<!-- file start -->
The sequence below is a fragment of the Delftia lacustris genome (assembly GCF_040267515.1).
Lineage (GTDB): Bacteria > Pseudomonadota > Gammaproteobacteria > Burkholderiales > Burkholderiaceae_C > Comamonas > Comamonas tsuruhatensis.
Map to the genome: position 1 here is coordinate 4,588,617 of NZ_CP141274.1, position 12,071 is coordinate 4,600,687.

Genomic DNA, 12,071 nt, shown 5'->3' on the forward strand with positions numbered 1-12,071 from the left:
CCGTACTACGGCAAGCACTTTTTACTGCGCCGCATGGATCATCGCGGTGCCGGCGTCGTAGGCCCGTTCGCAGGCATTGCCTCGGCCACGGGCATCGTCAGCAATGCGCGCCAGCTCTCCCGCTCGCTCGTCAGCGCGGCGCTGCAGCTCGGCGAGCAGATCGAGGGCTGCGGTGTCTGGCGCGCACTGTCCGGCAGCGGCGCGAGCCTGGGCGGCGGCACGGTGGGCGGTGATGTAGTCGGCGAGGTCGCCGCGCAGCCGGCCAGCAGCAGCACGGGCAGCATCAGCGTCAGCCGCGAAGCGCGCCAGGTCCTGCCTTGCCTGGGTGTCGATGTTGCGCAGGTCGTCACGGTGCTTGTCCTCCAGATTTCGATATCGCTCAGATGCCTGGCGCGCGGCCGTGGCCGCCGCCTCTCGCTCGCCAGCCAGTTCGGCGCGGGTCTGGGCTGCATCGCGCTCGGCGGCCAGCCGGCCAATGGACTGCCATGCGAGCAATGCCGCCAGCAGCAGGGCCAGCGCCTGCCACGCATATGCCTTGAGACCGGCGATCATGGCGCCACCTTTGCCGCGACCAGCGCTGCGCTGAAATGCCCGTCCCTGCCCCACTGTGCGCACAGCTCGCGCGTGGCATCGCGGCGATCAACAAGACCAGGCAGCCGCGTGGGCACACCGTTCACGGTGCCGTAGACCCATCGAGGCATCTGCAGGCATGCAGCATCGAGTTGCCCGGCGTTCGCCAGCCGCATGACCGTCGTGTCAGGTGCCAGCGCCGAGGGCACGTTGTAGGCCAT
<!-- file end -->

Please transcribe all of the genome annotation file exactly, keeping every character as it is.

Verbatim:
The sequence below is a fragment of the Delftia lacustris genome (assembly GCF_040267515.1).
Lineage (GTDB): Bacteria > Pseudomonadota > Gammaproteobacteria > Burkholderiales > Burkholderiaceae_C > Comamonas > Comamonas tsuruhatensis.
Map to the genome: position 1 here is coordinate 4,588,617 of NZ_CP141274.1, position 12,071 is coordinate 4,600,687.

Genomic DNA, 12,071 nt, shown 5'->3' on the forward strand with positions numbered 1-12,071 from the left:
CCGTACTACGGCAAGCACTTTTTACTGCGCCGCATGGATCATCGCGGTGCCGGCGTCGTAGGCCCGTTCGCAGGCATTGCCTCGGCCACGGGCATCGTCAGCAATGCGCGCCAGCTCTCCCGCTCGCTCGTCAGCGCGGCGCTGCAGCTCGGCGAGCAGATCGAGGGCTGCGGTGTCTGGCGCGCACTGTCCGGCAGCGGCGCGAGCCTGGGCGGCGGCACGGTGGGCGGTGATGTAGTCGGCGAGGTCGCCGCGCAGCCGGCCAGCAGCAGCACGGGCAGCATCAGCGTCAGCCGCGAAGCGCGCCAGGTCCTGCCTTGCCTGGGTGTCGATGTTGCGCAGGTCGTCACGGTGCTTGTCCTCCAGATTTCGATATCGCTCAGATGCCTGGCGCGCGGCCGTGGCCGCCGCCTCTCGCTCGCCAGCCAGTTCGGCGCGGGTCTGGGCTGCATCGCGCTCGGCGGCCAGCCGGCCAATGGACTGCCATGCGAGCAATGCCGCCAGCAGCAGGGCCAGCGCCTGCCACGCATATGCCTTGAGACCGGCGATCATGGCGCCACCTTTGCCGCGACCAGCGCTGCGCTGAAATGCCCGTCCCTGCCCCACTGTGCGCACAGCTCGCGCGTGGCATCGCGGCGATCAACAAGACCAGGCAGCCGCGTGGGCACACCGTTCACGGTGCCGTAGACCCATCGAGGCATCTGCAGGCATGCAGCATCGAGTTGCCCGGCGTTCGCCAGCCGCATGACCGTCGTGTCAGGTGCCAGCGCCGAGGGCACGTTGTAGGCCAT